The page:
President Barack Obama has signed sweeping legislation aimed at tackling the nation’s opioid addiction crisis. The Comprehensive Addiction and Recovery Act of 2016 (CARA) provides a framework for opioid abuse prevention and treatment and includes provisions that highlight pharmacists’ role in curbing the epidemic. The law enjoyed massive bipartisan support, passing 407–5 in the U.S. House and 92–2 in the U.S. Senate.
Pharmacists are part of the solution
CARA comprises 18 separate acts, several of which leverage pharmacists’ services to prevent opioid-related deaths. A provision known as Lali’s Law makes available to states federal grants to fund programs that allow pharmacists to dispense naloxone without prescriptions. The Co-Prescribing to Reduce Overdoses Act encourages health care providers who prescribe opioids to simultaneously prescribe opioid overdose reversal drugs, including naloxone. The act also calls for expanded access to opioid overdose antidote medications for caregivers of at-risk individuals.
Other provisions allow partial fills for Schedule II controlled substances and create a federal pain management task force to identify inconsistencies between best practices for pain management and opioid prescribing guidelines. The task force will include a pharmacist.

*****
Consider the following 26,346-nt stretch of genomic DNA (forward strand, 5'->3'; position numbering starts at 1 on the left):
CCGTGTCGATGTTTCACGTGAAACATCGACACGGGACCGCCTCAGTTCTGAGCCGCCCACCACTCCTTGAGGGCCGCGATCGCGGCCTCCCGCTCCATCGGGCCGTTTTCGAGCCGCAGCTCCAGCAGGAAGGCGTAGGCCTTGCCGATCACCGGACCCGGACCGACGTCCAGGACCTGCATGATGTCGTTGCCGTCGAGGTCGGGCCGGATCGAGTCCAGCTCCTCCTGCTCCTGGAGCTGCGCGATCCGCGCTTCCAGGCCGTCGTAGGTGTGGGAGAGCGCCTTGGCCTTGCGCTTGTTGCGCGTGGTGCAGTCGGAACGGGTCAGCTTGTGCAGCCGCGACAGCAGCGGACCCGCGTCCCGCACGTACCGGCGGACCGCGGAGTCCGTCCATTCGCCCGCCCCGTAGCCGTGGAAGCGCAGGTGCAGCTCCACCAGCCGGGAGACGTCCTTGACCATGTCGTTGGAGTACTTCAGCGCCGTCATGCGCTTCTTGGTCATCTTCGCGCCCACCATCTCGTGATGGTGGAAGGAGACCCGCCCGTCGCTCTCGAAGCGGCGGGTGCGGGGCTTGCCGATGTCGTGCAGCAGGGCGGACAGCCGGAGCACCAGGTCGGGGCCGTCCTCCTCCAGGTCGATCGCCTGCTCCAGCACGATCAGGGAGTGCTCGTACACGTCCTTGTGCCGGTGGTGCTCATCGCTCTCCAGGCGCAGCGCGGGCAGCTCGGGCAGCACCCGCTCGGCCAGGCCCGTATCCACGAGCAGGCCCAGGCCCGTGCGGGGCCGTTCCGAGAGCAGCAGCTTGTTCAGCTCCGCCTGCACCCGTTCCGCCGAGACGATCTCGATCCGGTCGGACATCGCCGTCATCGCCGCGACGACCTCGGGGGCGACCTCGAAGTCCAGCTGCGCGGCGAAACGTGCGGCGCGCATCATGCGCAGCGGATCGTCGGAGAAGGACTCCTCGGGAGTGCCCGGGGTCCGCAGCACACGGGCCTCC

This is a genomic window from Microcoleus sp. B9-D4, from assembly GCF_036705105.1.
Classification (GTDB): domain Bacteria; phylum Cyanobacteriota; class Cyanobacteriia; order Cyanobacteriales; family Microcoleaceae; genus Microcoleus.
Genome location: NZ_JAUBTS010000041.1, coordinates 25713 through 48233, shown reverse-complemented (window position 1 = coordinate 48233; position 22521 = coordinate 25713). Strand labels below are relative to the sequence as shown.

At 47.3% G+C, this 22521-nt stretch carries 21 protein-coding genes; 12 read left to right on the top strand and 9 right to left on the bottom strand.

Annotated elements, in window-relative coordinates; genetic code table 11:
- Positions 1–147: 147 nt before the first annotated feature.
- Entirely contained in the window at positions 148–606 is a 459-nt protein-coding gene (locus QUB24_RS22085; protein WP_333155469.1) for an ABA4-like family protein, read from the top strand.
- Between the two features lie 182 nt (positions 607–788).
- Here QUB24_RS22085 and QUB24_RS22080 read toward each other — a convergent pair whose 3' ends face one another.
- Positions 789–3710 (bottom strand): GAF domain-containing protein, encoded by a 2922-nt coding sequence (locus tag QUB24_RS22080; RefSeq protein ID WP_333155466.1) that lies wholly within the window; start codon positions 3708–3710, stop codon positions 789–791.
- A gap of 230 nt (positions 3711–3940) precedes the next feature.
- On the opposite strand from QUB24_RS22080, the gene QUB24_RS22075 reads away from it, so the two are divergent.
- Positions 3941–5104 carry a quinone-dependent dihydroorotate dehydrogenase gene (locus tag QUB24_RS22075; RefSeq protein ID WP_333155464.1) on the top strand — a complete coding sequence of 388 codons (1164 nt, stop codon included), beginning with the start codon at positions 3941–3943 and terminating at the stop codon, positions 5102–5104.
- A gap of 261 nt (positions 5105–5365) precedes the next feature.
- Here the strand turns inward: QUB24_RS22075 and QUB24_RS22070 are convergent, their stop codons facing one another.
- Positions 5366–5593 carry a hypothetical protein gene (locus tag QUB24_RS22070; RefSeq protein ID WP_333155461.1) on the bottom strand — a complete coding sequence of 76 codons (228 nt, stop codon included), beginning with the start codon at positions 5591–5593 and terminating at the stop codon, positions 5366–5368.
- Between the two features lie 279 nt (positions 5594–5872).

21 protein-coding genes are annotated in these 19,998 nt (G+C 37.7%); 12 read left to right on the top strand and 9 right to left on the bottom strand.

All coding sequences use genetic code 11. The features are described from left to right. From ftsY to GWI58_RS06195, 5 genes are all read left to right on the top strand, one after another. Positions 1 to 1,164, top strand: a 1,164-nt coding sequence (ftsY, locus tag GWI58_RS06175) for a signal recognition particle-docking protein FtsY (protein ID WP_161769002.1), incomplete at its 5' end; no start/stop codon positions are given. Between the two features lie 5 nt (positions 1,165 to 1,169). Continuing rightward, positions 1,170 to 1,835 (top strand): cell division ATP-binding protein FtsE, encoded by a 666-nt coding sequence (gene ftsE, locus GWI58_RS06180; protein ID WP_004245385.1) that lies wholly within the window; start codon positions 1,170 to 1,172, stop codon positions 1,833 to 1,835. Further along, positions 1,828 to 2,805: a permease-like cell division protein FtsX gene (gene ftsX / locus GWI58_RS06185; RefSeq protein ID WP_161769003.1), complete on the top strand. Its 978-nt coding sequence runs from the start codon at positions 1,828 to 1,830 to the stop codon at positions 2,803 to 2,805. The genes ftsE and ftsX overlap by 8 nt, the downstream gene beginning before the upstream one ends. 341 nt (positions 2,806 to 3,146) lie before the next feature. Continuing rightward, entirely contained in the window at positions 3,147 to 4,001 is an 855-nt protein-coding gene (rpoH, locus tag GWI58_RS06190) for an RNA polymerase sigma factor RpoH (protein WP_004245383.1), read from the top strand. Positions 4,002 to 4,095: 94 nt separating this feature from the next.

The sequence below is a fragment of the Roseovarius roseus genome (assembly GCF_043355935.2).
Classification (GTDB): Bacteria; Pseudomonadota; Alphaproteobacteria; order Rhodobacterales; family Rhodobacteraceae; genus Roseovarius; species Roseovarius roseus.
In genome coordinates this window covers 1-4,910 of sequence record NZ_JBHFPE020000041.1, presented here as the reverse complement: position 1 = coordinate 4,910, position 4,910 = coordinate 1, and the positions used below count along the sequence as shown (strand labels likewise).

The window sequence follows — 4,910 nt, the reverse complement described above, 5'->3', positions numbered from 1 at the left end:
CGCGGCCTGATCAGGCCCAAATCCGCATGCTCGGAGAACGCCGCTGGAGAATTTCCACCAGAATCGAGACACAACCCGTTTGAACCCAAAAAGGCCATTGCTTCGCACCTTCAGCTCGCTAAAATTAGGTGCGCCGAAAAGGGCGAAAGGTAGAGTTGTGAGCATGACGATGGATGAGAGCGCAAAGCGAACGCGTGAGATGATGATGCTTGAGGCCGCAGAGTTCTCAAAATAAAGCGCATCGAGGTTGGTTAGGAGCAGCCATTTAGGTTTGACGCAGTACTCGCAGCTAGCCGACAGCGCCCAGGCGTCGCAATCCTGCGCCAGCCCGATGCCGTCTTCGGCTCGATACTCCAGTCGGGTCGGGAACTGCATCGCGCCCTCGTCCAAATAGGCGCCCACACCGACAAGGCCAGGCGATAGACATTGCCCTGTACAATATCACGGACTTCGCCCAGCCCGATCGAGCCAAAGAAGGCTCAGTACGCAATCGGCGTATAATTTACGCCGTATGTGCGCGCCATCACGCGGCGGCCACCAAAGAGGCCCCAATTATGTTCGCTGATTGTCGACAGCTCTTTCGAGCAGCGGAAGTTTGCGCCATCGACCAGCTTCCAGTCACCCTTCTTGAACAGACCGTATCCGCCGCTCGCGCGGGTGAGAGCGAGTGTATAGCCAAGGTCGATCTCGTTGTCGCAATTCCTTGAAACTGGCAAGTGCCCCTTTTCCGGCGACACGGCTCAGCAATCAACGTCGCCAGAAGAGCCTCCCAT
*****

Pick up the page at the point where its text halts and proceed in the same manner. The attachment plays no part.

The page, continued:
CARA will also require FDA to work with an advisory committee before approving opioids that are not abuse-deterrent. Nurse practitioners and physician assistants are eligible to prescribe certain medication-assisted treatment under the new law, and the Secretary of the U.S. Department of Health & Human Services may, by regulation, revise the requirements for practitioner eligibility to prescribe such treatment. The law lays out several initiatives specifically targeting babies, pregnant and postpartum women, veterans, and juveniles.
In April, APhA sent a letter to the leadership of the House Energy & Commerce and Judiciary Committees urging one provision to be amended to remove language that would have required pharmacists to review patients’ records in prescription drug monitoring programs before filling Schedule II, III, and IV prescriptions. The House subsequently removed the requirement and the language does not appear in the final bill.
Law lacks funding
President Obama signed the law on July 22, but not without reservations. “Given the scope of this crisis, some action is better than none,” he said in his signing statement.
“However, I am deeply disappointed that Republicans failed to provide any real resources for those seeking addiction treatment to get the care that they need. In fact, they blocked efforts by Democrats to include $920 million in treatment funding.”
Despite near universal support, the lack of funding for CARA’s initiatives has led to frustration and anger from advocates and other stakeholders. They claim that without financial resources, the law will have very little real impact.
“It’s window dressing without the resources that will be required,” Rep. Paul Tonko (D-NY), a member of the U.S. House addiction caucus, said on July 15 to student pharmacists attending the APhA Academy of Student Pharmacists Summer Leadership Institute. Still, even skeptical legislators decided that any step forward was a good one and ultimately voted in favor of the law.
Republican leadership said that additional funding will be considered during fiscal year 2017 appropriations committee considerations if cuts are made elsewhere to offset the costs.